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Meet the Author
A longtime senior editor of American Heritage, E. M. HALLIDAY is the author of a memoir of the poet John Berryman and an account of the Allied invasion of Soviet Russia in 1918-19, as well as a number of articles for The New Yorker. He lives in New York City.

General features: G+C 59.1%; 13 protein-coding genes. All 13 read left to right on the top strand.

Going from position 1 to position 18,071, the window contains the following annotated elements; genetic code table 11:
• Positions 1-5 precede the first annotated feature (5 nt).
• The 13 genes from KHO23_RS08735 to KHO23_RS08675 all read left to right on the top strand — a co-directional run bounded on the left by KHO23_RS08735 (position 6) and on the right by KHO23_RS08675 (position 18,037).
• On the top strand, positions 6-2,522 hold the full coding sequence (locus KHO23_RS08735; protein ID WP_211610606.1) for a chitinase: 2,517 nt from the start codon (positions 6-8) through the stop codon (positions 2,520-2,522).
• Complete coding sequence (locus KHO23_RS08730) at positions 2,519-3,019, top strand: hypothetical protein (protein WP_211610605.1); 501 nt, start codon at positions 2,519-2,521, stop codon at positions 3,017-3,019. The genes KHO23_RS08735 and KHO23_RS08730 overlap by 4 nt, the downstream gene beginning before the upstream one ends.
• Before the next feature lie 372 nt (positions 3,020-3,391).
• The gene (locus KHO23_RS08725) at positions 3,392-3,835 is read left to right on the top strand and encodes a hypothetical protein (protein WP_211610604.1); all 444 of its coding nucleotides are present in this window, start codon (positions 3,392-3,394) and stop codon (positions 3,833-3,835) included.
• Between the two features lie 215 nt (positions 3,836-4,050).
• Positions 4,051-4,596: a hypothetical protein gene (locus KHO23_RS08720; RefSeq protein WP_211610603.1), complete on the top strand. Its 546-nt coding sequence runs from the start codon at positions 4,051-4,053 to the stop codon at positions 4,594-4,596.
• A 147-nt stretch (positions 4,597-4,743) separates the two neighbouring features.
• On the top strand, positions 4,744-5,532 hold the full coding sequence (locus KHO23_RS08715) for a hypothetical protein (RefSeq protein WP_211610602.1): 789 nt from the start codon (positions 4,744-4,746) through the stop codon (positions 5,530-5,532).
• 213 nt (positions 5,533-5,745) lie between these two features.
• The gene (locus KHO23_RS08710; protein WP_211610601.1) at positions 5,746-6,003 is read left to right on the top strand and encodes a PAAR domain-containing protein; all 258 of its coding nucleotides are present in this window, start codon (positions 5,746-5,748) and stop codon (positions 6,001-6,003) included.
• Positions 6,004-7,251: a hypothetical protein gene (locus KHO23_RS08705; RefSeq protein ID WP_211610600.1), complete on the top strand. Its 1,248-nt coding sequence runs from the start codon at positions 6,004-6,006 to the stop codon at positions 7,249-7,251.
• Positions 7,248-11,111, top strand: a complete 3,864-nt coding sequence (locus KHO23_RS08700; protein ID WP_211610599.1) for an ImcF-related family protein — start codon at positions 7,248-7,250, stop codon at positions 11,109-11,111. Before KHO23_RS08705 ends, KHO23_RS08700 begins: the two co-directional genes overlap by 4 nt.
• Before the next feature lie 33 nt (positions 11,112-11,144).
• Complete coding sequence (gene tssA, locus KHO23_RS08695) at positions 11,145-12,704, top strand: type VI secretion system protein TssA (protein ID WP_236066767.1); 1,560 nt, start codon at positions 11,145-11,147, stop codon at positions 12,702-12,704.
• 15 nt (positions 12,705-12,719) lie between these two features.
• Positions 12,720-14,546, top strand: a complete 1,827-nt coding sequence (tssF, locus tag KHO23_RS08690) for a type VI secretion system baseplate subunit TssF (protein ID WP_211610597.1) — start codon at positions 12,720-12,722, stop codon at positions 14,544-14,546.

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I expected to learn more about how Jefferson formed his philosophy, with a thorough analysis of all the influences that helped to develop Jefferson's approach to government and the new democracy. Instead, this is more of a psychosexual analysis that gives greater weight to 'Tristam Shandy' than to Locke, Newton or Bacon. The author is critical of other historians for overlooking the sexual aspect of Jefferson's life ... and then obsesses on only that aspect. Titled as it is, I expected something different and am very disappointed in this book. Glad I bought it at a discount!